Iron Mountain Incorporated (NYSE:IRM) is North America’s largest provider of document storage, data protection and secure shredding services. Its stock price fell by about 28% since it issued a 8-K this month on the receipt of a “tentatively adverse” ruling from the IRS.
Why customers stay with the company
Iron Mountain Incorporated (NYSE:IRM) has low customer churn at less than 2% per year, with the average life of a box in storage estimated at around 15 years, according to its most recent earnings conference call. Iron Mountain derives strong recurring revenue from a stable customer base for two main reasons.
Firstly, there is an element of stickiness to Iron Mountain Incorporated (NYSE:IRM)’s document-storage business. For example, it is relatively easy to cancel a magazine subscription, which essentially means that magazines stop getting delivered to your house. On the contrary, if you choose to cancel the company’s document-storage services, all the boxes in storage will be returned. You will have a difficult task of finding space in the office to store all the documents, and implement the necessary system to be able to retrieve the documents on an as-needed basis.
Secondly, Iron Mountain Incorporated (NYSE:IRM) benefits from high customer switching costs, as customers will have to pay a permanent withdrawal charge in addition to the usual retrieval charge for each item to be withdrawn. The inconvenience, time wastage and the additional withdrawal charges typically outweigh any cost savings from a more price-competitive competitor.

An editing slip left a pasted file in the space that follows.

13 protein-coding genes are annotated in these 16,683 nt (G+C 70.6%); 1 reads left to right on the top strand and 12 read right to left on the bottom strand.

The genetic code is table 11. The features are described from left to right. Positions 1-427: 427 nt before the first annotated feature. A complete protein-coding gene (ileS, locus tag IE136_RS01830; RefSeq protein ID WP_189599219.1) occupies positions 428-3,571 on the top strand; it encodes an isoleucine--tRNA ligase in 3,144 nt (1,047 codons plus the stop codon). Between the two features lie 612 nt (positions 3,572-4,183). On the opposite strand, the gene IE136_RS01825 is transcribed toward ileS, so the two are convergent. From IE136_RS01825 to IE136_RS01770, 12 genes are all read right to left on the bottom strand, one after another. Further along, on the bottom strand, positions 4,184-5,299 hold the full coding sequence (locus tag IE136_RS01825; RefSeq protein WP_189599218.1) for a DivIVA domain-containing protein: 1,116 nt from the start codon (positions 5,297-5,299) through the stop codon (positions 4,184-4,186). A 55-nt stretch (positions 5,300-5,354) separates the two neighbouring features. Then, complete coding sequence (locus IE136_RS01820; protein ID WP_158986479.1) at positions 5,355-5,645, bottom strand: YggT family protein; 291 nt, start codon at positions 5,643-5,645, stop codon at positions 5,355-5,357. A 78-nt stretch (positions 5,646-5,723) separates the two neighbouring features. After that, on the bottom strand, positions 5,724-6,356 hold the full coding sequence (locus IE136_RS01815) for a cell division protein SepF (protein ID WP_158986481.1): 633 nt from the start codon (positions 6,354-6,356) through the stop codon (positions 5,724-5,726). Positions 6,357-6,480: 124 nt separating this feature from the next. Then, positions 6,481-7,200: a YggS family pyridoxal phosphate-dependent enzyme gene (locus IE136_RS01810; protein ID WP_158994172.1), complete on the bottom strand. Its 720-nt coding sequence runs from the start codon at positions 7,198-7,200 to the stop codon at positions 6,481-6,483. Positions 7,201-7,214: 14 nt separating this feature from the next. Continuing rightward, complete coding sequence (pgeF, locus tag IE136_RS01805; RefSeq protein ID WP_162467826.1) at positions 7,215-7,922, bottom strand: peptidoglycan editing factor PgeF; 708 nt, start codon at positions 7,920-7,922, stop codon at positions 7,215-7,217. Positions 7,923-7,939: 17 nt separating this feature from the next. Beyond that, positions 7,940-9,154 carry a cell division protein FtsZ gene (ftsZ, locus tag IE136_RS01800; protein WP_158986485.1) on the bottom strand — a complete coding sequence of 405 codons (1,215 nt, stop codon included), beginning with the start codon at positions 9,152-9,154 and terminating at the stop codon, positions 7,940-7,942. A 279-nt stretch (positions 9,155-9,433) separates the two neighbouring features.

Iron Mountain Incorporated (NYSE:IRM) reiterated its guidance for revenue growth between 0% and 3% for full-year fiscal 2013 in its first quarter of 2013 earnings release. Going forward, strong growth for its document-storage business is likely to be offset by reduced revenue related to the transportation of records and lower shredding activity.
In terms of organic growth, physical storage document customers should grow on the back of enhanced regulatory requirements on the retention of company records involving a longer duration and a wider range of content. Document- storage services make up only a very small proportion of the total cost structure for companies, but they help customers mitigate risks of penalties and fines related to failure to comply with document retention laws.
With the non-U.S. market accounting for only about a quarter of Iron Mountain’s revenue, there is also significant room for further international expansion. Management shared at its most recent earnings conference call, that storage rental revenue for emerging markets is growing at a CAGR of 6% to 12% compared with 1% to 3% for mature markets.
Successful REIT conversion is a potential catalyst
Iron Mountain Incorporated (NYSE:IRM) recently revealed that it received a “tentatively adverse” ruling from the IRS relating to its REIT conversion, according to an 8-K released in June. Despite this, I am confident that Iron Mountain will eventually still be able to obtain approval from IRS for its REIT conversion, albeit at a later date than the planned conversion date Jan. 1, 2014. My opinion is that Iron Mountain fits the mold, given its similarity to self-storage REITs.
Management mentioned at its 2012 Investor Day that it expects to double its dividends following a successful REIT conversion. The increase in dividends is likely to be driven by lower taxes, depreciation and amortization and the substitution of cheaper secured financing in favor of more expensive lease debt.
Iron Mountain’s peers include Cintas Corporation (NASDAQ:CTAS) and Sovran Self Storage Inc (NYSE:SSS).